Density-Preserving Sampling: Robust and Efficient Alternative to Cross-Validation for Error Estimation

This source preferred by Marcin Budka

Authors: Budka, M. and Gabrys, B.

http://eprints.bournemouth.ac.uk/20876/

Journal: IEEE Transactions on Neural Networks and Learning Systems

Volume: 24

Issue: 1

Pages: 22-34

ISSN: 1045-9227

DOI: 10.1109/TNNLS.2012.2222925

Estimation of the generalization ability of a classi- fication or regression model is an important issue, as it indicates the expected performance on previously unseen data and is also used for model selection. Currently used generalization error estimation procedures, such as cross-validation (CV) or bootstrap, are stochastic and, thus, require multiple repetitions in order to produce reliable results, which can be computationally expensive, if not prohibitive. The correntropy-inspired density- preserving sampling (DPS) procedure proposed in this paper eliminates the need for repeating the error estimation procedure by dividing the available data into subsets that are guaranteed to be representative of the input dataset. This allows the production of low-variance error estimates with an accuracy comparable to 10 times repeated CV at a fraction of the computations required by CV. This method can also be used for model ranking and selection. This paper derives the DPS procedure and investigates its usability and performance using a set of public benchmark datasets and standard classifiers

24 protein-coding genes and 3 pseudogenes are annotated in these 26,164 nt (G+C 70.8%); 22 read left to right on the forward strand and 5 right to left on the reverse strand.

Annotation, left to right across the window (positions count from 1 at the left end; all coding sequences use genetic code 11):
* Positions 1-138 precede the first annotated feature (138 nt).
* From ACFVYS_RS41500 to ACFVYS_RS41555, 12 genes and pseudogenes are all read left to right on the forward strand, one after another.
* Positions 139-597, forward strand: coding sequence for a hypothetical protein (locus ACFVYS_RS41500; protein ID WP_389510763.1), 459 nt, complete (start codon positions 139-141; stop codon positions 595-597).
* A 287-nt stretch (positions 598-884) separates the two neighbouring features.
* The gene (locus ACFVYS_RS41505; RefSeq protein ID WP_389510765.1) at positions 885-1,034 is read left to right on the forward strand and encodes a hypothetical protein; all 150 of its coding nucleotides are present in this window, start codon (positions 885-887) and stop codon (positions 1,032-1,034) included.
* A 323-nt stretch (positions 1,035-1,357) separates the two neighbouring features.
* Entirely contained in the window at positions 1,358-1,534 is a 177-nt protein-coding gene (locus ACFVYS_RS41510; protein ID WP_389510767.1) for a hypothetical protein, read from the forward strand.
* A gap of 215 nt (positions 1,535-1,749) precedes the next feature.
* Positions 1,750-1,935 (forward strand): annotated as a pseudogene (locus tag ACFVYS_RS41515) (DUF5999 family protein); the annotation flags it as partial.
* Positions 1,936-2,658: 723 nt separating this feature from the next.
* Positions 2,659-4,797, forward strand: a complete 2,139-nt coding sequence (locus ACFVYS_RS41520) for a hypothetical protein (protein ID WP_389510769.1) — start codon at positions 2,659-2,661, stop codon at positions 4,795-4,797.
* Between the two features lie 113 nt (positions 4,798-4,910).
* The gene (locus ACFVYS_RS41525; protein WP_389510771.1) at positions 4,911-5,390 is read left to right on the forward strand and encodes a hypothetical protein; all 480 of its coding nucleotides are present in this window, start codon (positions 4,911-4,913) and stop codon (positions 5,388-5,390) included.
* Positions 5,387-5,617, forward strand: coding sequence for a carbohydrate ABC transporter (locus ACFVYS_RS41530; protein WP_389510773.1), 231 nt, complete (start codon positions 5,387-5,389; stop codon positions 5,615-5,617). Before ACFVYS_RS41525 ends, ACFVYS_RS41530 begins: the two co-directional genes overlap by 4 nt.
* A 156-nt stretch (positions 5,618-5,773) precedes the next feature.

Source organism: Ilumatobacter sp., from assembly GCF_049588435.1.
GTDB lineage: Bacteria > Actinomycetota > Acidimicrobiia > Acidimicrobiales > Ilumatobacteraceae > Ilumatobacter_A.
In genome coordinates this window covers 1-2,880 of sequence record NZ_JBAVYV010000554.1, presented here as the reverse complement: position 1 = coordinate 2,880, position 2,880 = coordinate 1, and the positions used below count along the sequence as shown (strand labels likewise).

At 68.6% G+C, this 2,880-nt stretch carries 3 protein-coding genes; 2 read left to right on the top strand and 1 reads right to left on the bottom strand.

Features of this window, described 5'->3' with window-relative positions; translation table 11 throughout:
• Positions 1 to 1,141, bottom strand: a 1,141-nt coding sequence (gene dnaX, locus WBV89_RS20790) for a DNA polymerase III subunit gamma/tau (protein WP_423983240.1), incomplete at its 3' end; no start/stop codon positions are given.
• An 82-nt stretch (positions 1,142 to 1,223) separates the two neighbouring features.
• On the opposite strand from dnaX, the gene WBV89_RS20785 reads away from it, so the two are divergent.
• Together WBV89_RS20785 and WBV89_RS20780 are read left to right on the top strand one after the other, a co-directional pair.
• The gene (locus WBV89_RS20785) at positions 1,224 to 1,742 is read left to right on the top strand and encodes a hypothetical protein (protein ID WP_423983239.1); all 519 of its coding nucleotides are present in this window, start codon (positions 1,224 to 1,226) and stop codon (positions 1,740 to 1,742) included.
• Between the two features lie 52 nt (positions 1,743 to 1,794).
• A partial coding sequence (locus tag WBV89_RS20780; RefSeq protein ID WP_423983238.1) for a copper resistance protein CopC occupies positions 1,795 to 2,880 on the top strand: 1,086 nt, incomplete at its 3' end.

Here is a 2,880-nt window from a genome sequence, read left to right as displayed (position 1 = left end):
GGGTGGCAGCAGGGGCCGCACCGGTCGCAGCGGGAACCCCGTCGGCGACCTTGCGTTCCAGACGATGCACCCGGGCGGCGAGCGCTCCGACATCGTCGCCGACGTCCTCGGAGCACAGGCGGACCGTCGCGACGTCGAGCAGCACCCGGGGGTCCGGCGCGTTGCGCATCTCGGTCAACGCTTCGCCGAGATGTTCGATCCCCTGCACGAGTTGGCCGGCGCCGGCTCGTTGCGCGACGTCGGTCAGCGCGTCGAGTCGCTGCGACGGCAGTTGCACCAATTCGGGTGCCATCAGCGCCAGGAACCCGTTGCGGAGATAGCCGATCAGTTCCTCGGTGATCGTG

This data was imported from PubMed:

Authors: Budka, M. and Gabrys, B.

http://eprints.bournemouth.ac.uk/20876/

Journal: IEEE Trans Neural Netw Learn Syst

Volume: 24

Issue: 1

Pages: 22-34

ISSN: 2162-237X

DOI: 10.1109/TNNLS.2012.2222925

Estimation of the generalization ability of a classification or regression model is an important issue, as it indicates the expected performance on previously unseen data and is also used for model selection. Currently used generalization error estimation procedures, such as cross-validation (CV) or bootstrap, are stochastic and, thus, require multiple repetitions in order to produce reliable results, which can be computationally expensive, if not prohibitive. The correntropy-inspired density-preserving sampling (DPS) procedure proposed in this paper eliminates the need for repeating the error estimation procedure by dividing the available data into subsets that are guaranteed to be representative of the input dataset. This allows the production of low-variance error estimates with an accuracy comparable to 10 times repeated CV at a fraction of the computations required by CV. This method can also be used for model ranking and selection. This paper derives the DPS procedure and investigates its usability and performance using a set of public benchmark datasets and standard classifiers.

This data was imported from DBLP:

Authors: Budka, M. and Gabrys, B.

http://eprints.bournemouth.ac.uk/20876/

Journal: IEEE Trans. Neural Netw. Learning Syst.

Volume: 24

Pages: 22-34

DOI: 10.1109/TNNLS.2012.2222925

This data was imported from Scopus: